Posted by Dave on August 30, 2011
This is a guest post by Dave, who is also looking to retire no later than 45, but unlike Tim has no kids and doesn’t want any. Dave is from Ontario and is working towards his CGA certification.
I try to limit my consumerism significantly in order to attain a level of savings that will eventually be high enough that I no longer have to work. I stop myself (usually) from making wasteful purchases, and as such have begun (compared to five years ago) been able to somewhat reduce the amount of crap that I have lying around my house. There are a couple of purchases that I am pondering that may actually save me money down the road.
The first item I am looking at is fairly cheap, less than $100, that could possibly save me 25% in fuel costs per year for my car. I’d like to think that I am an efficient driver, but if I could save some of the approximately $2,000 per year in fuel costs I take on, I would be a happy person. I read about the Ultragauge in an article written by Mr. Money Moustache and have been pondering this purchase for the last month or so. On top of helping me, my wife just recently started driving our car by herself and this tool could possibly teach her to drive much more efficiently.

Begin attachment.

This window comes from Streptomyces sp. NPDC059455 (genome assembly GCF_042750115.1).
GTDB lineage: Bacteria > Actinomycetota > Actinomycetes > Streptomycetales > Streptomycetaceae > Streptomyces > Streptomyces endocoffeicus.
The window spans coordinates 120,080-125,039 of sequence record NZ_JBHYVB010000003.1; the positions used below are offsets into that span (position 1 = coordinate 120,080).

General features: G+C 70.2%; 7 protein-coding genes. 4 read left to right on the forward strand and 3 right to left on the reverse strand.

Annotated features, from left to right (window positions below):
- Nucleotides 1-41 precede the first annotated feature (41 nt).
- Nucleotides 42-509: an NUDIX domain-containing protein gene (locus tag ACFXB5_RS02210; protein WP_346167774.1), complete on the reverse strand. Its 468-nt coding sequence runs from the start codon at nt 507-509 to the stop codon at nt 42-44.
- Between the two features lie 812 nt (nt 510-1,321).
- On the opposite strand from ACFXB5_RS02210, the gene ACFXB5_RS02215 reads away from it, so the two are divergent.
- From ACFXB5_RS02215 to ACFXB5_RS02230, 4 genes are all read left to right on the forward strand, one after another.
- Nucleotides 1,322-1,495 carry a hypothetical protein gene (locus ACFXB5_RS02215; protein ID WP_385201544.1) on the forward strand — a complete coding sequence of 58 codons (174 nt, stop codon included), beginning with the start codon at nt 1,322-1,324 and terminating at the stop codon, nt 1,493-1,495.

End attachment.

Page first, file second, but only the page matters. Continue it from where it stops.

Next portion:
The second purchase I am looking into is a tankless water heater. Currently, I am renting a hot water heater – it was here when my wife and I moved in and we just haven’t really thought about it since then. This purchase will cost between about $1,500 and $2,000. It costs me about $35 per month for the hot water heater rental, so it would be about 4 years before I would have repaid the capital cost of the heater. I’m hoping that due to some efficiency gains had by not constantly heating a huge tank of water, that it would work out to around 3.5 years. Looking at cashflow, it’s one less payment I would have to make every month as well, and I am always looking to rid myself of bills.
One purchase that I made when I had just moved into my house, and has paid significant dividends is a programmable thermostat. This cost around $80 and easily saved that much money over the first 6 months between heating and cooling costs. In the winter when my wife and I are at work, the house is kept at a somewhat frigid 10 degrees Celsius. We make sure that it’s warm enough for when we get home, and then shut off the heat about an hour before we go to bed – on a normal weekday, the heat comes on for about an hour in the morning and 4 hours in the evening.
Those are just a few examples of many I’m sure there are for products that can be purchased that would save money.
What have you spent money on to save in the long-run?